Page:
Another must for curbing hunger and helping you stay fuller longer is protein. "If you just have an apple or oatmeal for breakfast, you may feel hungry just an hour or two later. You may feel the same if you only have pasta for dinner," Ilana said. Carbs are great for giving you energy, but they won't curb your hunger the way protein does. So, have some eggs or a protein shake with your oatmeal, and add some beans or meatballs to your tomato sauce if you're having spaghetti.

Incorporating both veggies and protein into every meal and snack is a great way to keep hunger at bay. Try this for every meal for five days and see how you feel. You'll be amazed how changing what you eat, not how much, can affect your level of satiety, which can prevent cravings and mindless noshing.

These Low-Carb Recipes Cook in Just 1 Pan, and What Else Could You Want, Really?

The problem with cooking is it just requires so much work. At the same time, making healthy meals at home is essential, especially when you're trying to stick to a strict plan like the low-carb, high-fat ketogenic diet. Here's the good news: weeknight meals don't have to be a huge hassle. Sheet pan recipes - like the ones you'll find here - require minimal prep and clean-up. Why? As the name implies, you simply throw your ingredients on a single pan (who doesn't love a one-dish wonder?), stick it in the oven, and, just as quickly, dinner is served. Keep reading to see the magic for yourself.

I Got My Metabolism Tested, and Here’s What I Learned About How My Body Burns Fat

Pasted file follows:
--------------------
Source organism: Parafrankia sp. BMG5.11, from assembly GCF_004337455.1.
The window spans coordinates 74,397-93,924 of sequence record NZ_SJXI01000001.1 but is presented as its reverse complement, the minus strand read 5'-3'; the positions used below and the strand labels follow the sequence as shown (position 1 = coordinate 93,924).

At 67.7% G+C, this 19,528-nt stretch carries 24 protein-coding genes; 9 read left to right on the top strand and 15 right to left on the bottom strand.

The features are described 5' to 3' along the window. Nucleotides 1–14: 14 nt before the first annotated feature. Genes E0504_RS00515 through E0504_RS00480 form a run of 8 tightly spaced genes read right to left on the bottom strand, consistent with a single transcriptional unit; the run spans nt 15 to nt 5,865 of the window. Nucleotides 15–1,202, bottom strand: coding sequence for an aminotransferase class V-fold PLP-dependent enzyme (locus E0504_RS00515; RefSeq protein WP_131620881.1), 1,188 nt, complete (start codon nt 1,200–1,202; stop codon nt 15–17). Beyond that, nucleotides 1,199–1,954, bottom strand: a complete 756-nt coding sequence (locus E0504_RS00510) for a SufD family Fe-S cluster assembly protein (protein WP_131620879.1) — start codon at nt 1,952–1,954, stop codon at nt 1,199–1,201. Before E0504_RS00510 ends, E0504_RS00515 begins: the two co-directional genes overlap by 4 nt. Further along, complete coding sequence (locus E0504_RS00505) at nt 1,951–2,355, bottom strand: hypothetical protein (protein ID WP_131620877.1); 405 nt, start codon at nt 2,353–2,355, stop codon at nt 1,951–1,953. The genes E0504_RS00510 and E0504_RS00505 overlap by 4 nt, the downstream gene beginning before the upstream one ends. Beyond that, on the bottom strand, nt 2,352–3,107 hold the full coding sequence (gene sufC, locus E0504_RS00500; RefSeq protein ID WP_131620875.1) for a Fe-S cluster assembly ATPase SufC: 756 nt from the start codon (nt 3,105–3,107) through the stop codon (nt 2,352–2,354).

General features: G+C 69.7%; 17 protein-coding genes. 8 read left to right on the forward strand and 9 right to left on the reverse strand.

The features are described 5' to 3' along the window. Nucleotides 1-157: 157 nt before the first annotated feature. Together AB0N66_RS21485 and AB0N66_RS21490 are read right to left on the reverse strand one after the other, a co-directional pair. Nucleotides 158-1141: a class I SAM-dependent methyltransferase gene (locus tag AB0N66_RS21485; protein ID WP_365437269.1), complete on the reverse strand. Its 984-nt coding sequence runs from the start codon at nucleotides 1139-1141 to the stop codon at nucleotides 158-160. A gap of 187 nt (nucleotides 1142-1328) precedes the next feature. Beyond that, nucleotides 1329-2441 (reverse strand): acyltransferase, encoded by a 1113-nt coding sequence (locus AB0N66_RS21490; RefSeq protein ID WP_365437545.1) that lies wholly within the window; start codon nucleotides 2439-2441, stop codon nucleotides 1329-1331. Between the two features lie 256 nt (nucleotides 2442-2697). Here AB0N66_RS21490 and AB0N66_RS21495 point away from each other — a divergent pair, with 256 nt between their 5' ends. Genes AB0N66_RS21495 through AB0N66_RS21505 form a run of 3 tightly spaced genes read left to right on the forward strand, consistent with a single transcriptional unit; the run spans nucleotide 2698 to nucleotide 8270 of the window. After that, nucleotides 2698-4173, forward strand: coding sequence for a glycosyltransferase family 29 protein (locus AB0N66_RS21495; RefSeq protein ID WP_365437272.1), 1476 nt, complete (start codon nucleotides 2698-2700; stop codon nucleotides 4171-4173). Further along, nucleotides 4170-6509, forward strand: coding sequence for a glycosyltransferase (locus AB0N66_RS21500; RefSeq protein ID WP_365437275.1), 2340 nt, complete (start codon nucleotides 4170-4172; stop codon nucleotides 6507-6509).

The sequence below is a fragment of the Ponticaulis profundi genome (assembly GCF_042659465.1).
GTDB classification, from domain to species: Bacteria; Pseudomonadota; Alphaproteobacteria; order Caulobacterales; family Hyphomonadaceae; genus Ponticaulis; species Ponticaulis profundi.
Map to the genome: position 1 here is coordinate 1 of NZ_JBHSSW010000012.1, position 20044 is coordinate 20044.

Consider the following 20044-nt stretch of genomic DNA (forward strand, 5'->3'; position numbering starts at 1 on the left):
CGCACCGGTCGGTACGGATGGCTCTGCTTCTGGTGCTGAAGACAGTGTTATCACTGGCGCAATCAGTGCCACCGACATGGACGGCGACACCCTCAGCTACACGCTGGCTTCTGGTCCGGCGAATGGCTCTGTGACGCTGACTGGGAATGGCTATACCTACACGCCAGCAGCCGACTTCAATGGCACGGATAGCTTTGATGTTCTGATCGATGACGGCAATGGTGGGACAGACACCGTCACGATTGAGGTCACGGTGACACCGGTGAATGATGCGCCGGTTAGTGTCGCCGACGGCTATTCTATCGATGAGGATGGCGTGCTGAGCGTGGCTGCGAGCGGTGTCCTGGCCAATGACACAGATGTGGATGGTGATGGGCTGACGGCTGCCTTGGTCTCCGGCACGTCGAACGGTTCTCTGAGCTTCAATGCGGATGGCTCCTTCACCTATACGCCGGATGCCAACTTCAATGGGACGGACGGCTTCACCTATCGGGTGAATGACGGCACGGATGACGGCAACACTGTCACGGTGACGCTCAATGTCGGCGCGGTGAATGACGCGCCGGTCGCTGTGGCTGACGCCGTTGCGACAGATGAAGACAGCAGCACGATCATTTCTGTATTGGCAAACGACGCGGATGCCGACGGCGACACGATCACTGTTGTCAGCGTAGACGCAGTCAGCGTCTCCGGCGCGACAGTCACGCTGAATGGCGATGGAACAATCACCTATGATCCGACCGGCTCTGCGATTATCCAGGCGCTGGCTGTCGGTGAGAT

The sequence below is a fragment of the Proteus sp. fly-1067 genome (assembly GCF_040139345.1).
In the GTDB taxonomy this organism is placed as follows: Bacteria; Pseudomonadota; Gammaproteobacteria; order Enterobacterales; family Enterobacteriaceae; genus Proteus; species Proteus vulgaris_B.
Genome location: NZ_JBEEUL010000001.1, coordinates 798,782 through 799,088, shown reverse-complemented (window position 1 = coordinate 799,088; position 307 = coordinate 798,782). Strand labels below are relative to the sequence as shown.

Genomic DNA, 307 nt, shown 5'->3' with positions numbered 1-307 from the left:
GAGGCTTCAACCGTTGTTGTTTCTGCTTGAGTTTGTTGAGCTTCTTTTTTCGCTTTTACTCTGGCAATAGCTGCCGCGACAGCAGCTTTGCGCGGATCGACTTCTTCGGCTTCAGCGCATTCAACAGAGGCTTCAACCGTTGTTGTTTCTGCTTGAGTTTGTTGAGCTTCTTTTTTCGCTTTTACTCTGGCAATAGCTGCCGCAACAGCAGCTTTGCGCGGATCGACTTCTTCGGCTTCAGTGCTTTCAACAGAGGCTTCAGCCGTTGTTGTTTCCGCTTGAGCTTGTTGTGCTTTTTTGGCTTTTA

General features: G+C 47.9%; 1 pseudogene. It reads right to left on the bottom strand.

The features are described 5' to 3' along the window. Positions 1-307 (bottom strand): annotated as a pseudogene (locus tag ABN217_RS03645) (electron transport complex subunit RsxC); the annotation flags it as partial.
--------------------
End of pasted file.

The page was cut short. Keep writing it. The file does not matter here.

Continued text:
Take a read through my author profile, and you'll quickly learn that I love to write about strength training, ways to improve your health, fitness gadgets (these are a few of my favorites), and cute and functional workout gear. That's why I'm a fitness editor.

I've recently begun to get really into metabolism; it's to the point where I find myself reading scholarly articles at leisure. I didn't just wake up one day and become interested in metabolism. It all started when Laila Zemrani, cofounder and CEO of Fitnescity, contacted me about getting a resting metabolic rate (RMR) test done.

What Is a Resting Metabolic Rate Test?

Before I jump straight into my experience, I've got to give you the 411 on what a RMR test is and how it works. According to Fitnescity, the RMR test, "uses state-of-the-art technology to measure the number of calories your body needs at rest." To be clear, this is the number of calories your body needs to perform basic functions, like breathing, that keep you alive.

From that number, a specialist (an endocrinologist or a clinical dietitian) can help you determine how many calories you need in a day to support your lifestyle. You can also use this information to learn how many calories you need per day to lose, maintain, or gain weight. The test also tells you your estimated total energy expenditure - the number of calories you burn in a day - and whether you burn more fat or carbs (hint: this is one of the important things I learned).

How the RMR Test Works

Now for the details you need to know before you get a RMR test. The test is $250 at Fitnescity, and prices will more than likely vary depending on your location. Before getting your test, you'll have to fast for 12 hours (you can have water). Why? Because the objective is to find out how many calories your body needs at rest in the basal state (before exercise and eating). My advice: make a morning appointment so that the possibility of you becoming hangry is less than a midday appointment. Along with fasting, you have to avoid moderate and vigorous activity 24 hours prior to the test so that your results are as accurate as possible.

Day of, your height and weight measurements will be taken. Then you'll be instructed to lay on a chair followed by the canopy hood being placed over your head (gorgeously modeled by yours truly above). Your only job is to stay awake and stay as still as possible while the machine works its magic. If you get chilly, a blanket will be provided, but I think you'll be really cozy. The test takes approximately one hour to complete from start to finish and requires zero physical activity.

What I Learned From the RMR Test